Increased investment in the defense of high-value offspring by a superorganism
Kevin Lee Haight, Kevin Lee Haight
Social Insect Research Group, School of Life Sciences, Arizona State University, Tempe, AZ, USA; Social Insect Research Group, School of Life Sciences, Arizona State University, Tempe, AZ, USA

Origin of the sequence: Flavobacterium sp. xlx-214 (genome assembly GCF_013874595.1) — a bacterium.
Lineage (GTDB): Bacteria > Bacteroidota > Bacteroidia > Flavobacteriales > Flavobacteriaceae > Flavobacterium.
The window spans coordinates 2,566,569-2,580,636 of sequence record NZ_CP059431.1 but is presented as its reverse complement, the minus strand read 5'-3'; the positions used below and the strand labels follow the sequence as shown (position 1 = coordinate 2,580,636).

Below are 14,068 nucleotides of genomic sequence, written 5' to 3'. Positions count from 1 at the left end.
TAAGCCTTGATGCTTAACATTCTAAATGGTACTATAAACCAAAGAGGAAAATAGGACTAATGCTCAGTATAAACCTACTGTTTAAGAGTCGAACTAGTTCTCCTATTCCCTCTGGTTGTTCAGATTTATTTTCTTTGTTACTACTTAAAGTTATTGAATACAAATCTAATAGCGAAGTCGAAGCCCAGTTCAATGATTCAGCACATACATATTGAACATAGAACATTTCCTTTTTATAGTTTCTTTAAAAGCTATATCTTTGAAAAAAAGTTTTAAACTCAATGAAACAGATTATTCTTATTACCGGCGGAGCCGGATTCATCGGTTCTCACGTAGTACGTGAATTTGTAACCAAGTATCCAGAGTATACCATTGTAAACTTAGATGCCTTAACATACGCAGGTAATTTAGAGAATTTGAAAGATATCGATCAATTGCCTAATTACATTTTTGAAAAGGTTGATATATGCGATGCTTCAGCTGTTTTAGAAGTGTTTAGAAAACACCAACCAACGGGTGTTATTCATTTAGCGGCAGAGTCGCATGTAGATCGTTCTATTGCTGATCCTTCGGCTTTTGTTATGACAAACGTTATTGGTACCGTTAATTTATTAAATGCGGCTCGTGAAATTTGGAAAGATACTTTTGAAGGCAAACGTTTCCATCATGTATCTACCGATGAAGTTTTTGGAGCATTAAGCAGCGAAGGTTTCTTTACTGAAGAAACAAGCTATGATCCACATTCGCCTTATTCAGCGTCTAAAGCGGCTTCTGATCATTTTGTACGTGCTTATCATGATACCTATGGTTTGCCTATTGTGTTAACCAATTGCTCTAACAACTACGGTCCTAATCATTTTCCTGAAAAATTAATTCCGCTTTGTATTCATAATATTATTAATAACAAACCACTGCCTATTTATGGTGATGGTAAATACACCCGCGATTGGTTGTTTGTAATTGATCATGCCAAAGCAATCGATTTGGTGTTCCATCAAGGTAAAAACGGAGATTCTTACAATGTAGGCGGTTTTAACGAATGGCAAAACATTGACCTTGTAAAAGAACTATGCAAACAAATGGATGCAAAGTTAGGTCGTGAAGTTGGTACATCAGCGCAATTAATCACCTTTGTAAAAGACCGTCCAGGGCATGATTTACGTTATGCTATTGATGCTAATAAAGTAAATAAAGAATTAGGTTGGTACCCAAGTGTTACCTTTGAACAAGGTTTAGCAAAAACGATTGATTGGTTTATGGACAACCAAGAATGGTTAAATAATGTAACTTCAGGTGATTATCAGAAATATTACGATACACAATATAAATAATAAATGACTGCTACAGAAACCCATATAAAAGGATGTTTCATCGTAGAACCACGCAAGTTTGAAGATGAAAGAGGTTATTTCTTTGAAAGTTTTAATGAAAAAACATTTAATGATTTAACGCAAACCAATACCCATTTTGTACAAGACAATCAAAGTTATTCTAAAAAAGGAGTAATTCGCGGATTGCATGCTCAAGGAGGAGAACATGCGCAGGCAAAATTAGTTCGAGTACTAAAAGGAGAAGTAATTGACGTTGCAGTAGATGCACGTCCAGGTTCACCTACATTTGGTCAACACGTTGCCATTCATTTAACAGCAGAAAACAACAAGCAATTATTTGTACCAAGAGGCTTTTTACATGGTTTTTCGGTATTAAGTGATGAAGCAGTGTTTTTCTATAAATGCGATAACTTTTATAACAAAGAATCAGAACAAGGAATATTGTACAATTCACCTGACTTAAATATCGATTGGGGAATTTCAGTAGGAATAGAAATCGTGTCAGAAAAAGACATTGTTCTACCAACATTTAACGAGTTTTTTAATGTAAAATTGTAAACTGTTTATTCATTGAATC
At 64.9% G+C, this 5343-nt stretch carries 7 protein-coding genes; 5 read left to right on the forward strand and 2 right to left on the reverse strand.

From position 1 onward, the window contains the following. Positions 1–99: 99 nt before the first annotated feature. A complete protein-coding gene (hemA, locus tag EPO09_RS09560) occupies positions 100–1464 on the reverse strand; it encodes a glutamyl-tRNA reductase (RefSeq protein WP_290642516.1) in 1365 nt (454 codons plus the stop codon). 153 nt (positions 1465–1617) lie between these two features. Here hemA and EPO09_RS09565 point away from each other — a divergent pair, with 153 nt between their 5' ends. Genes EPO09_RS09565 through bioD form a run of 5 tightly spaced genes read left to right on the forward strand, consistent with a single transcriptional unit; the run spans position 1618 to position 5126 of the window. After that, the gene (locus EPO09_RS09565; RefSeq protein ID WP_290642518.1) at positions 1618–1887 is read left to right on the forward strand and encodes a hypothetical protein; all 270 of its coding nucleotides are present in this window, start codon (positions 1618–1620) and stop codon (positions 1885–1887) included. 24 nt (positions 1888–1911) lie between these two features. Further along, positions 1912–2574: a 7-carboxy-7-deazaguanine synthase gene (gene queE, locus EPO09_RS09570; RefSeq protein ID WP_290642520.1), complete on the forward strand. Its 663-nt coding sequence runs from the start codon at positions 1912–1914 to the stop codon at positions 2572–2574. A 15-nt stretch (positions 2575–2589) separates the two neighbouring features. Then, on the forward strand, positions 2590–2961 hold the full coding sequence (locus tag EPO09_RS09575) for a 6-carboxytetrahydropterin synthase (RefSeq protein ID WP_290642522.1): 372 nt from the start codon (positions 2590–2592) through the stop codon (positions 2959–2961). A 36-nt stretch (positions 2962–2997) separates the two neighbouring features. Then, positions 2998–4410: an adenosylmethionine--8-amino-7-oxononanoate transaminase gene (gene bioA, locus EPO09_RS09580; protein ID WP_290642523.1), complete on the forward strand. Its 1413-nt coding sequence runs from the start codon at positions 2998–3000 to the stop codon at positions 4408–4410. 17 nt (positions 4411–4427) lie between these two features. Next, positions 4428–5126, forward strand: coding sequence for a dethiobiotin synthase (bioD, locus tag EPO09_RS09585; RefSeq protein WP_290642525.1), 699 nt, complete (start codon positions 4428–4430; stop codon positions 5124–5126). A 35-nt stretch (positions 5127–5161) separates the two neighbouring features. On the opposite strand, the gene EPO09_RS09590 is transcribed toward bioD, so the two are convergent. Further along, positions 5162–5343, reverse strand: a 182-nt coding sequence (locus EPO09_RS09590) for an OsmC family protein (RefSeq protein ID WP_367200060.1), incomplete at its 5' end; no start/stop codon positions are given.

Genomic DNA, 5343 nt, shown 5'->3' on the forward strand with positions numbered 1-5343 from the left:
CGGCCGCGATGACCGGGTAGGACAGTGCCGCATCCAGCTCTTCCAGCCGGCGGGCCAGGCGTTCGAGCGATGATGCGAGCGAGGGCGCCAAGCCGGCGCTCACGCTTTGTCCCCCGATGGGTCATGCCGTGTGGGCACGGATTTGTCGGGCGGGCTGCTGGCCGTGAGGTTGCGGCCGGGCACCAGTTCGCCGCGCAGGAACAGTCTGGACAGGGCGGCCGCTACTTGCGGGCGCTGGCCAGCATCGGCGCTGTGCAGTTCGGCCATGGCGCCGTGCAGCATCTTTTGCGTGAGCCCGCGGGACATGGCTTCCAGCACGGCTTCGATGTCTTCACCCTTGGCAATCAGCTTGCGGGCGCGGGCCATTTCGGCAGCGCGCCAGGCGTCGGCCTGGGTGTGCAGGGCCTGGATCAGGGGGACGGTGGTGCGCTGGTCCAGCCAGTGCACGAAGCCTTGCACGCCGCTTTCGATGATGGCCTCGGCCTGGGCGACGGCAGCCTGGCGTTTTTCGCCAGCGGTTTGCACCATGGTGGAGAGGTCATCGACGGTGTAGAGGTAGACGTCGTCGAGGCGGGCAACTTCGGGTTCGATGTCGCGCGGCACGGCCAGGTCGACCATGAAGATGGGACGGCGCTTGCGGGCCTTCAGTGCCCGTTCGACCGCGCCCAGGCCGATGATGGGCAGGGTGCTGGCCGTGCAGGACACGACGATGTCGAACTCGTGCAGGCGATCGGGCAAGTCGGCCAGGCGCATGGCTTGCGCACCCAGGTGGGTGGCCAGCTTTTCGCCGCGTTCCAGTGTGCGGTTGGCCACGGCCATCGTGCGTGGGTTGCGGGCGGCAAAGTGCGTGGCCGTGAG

Parental investment theory predicts parents should adjust their investment in offspring defense according to offspring value, i.e., the probability they will contribute to the next generation. Previous research has shown this offspring-value prediction is generally supported in unitary organisms, but colonies of advanced eusocial organisms, or ‘superorganisms’, have never been tested. Such a test would illuminate the applicability of the parental investment theory to that higher level of biological organization, as well as provide insight into the depth of the superorganism analogy. Here I use colonies of the fire ant, Solenopsis invicta, to test whether superorganisms behave as predicted by the parental investment theory and invest more in defense (by delivering larger venom doses) when protecting higher-value offspring. Colonies delivered larger venom doses when defending nests containing the higher-value, sexual offspring. The altricial offspring of a superorganism (worker brood, sexual brood, & sexual adults) are intermixed within their ‘soma’ (the adult workers of the colony) so any threat to these offspring is a de facto threat to the parent as well, regardless of their value to it. Thus, in superorganisms, selection for optimized self-defense could be expected to swamp selection for optimized offspring defense, resulting in defensive behavior that does not vary in relation to secondary concerns such as offspring value. But, as shown, colonies of S. invicta conform to the offspring-value prediction of the parental investment theory, indicating the theory is applicable to this higher, superorganismal, level of organization. Furthermore, this finding underscores that the superorganism concept is deeper than simple anatomical/organizational analogy, but extends also to colony-level behaviour.